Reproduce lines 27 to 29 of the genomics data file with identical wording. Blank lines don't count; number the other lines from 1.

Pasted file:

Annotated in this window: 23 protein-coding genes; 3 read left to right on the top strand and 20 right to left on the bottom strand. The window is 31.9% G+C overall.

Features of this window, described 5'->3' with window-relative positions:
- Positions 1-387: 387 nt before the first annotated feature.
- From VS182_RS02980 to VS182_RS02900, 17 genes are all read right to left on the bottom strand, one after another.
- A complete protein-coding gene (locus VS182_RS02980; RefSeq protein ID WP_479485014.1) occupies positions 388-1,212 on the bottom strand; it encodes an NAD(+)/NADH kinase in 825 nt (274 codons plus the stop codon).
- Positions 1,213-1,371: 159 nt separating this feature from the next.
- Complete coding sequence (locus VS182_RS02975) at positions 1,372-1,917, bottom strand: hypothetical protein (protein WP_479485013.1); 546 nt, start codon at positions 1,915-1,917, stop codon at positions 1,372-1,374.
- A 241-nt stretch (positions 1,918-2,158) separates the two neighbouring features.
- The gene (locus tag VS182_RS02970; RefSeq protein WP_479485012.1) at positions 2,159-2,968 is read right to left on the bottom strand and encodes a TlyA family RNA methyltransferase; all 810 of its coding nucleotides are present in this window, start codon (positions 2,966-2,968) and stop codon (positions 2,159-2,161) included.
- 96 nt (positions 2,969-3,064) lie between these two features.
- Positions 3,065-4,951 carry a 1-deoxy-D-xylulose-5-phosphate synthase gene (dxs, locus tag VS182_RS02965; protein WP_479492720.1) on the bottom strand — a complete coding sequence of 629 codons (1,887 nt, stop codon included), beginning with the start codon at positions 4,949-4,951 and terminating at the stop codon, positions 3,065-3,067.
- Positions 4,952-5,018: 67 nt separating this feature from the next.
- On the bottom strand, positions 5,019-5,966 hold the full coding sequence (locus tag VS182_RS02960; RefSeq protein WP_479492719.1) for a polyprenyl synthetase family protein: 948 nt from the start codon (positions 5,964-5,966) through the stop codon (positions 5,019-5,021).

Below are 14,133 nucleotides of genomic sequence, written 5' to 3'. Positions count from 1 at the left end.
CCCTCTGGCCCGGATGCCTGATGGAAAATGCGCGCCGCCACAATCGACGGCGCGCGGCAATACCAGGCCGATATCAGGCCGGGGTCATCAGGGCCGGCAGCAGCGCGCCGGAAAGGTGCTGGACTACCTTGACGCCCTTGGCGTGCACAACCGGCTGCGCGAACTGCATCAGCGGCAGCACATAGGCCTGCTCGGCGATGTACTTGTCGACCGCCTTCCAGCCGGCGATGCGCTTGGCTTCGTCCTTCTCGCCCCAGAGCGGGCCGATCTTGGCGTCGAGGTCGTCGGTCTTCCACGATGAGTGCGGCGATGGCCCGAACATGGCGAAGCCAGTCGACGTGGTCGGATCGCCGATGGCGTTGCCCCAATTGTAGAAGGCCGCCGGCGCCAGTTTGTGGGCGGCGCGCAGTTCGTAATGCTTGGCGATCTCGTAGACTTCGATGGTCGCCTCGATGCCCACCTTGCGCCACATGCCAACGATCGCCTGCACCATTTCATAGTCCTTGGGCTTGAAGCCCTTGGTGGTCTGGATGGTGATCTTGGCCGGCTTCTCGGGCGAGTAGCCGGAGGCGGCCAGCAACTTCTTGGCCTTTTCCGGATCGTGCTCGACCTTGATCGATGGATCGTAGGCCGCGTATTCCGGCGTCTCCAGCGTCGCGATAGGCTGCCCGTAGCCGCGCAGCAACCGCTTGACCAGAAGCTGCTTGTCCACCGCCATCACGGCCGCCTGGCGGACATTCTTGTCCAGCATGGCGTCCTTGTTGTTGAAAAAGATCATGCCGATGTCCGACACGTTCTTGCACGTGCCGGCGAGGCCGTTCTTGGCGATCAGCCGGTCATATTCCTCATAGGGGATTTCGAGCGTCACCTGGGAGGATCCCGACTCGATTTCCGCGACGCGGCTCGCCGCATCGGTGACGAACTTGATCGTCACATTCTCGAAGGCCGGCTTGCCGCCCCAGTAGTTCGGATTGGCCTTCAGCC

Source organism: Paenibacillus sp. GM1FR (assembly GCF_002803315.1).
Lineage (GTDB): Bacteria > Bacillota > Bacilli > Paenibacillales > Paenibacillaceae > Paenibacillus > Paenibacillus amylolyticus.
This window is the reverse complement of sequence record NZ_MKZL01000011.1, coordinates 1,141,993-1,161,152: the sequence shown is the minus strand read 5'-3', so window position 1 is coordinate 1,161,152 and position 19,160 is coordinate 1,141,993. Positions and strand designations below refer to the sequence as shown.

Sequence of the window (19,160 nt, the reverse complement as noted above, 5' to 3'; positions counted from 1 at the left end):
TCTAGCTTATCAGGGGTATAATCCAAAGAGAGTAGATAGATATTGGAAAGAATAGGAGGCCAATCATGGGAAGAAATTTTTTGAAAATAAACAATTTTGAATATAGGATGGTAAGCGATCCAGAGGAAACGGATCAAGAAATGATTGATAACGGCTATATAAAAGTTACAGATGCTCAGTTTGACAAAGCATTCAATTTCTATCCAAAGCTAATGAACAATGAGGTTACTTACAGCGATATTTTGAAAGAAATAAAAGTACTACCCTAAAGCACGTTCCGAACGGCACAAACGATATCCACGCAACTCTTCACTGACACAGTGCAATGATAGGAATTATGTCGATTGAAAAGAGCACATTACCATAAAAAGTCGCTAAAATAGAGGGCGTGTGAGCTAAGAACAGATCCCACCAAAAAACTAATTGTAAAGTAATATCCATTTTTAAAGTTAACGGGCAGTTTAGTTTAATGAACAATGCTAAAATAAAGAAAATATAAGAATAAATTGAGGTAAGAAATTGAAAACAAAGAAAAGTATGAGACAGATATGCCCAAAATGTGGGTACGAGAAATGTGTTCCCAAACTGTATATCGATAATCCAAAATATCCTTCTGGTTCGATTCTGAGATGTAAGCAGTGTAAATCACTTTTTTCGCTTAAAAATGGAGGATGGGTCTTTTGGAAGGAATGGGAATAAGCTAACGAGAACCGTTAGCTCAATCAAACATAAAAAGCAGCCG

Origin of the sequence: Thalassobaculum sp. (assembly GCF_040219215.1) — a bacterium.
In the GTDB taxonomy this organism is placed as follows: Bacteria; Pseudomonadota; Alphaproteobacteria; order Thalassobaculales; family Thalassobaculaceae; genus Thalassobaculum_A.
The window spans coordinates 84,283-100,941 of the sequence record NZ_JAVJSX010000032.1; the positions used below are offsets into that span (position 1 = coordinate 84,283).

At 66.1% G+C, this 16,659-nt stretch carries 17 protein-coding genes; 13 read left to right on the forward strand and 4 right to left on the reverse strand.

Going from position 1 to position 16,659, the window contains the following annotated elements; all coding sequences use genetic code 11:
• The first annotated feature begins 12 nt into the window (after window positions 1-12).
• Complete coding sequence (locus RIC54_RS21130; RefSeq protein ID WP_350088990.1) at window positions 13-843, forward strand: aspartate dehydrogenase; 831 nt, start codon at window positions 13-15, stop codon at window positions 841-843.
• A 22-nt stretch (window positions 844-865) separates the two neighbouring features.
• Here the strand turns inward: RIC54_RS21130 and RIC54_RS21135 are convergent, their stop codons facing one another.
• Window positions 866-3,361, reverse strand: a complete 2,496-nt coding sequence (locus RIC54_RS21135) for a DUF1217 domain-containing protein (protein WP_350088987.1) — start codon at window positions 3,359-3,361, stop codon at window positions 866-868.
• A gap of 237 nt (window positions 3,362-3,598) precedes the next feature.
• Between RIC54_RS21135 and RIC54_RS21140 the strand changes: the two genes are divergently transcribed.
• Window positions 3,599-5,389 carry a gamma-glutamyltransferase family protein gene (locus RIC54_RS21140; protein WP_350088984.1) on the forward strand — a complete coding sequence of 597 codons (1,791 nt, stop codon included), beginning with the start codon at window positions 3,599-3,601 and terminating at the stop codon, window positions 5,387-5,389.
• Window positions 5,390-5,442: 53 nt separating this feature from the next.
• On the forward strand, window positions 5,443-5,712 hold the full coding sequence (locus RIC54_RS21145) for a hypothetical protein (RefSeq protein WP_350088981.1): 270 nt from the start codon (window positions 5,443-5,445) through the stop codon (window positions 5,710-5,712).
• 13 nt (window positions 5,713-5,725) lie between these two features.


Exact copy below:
• Complete coding sequence (locus RIC54_RS21130; RefSeq protein ID WP_350088990.1) at window positions 13-843, forward strand: aspartate dehydrogenase; 831 nt, start codon at window positions 13-15, stop codon at window positions 841-843.
• A 22-nt stretch (window positions 844-865) separates the two neighbouring features.
• Here the strand turns inward: RIC54_RS21130 and RIC54_RS21135 are convergent, their stop codons facing one another.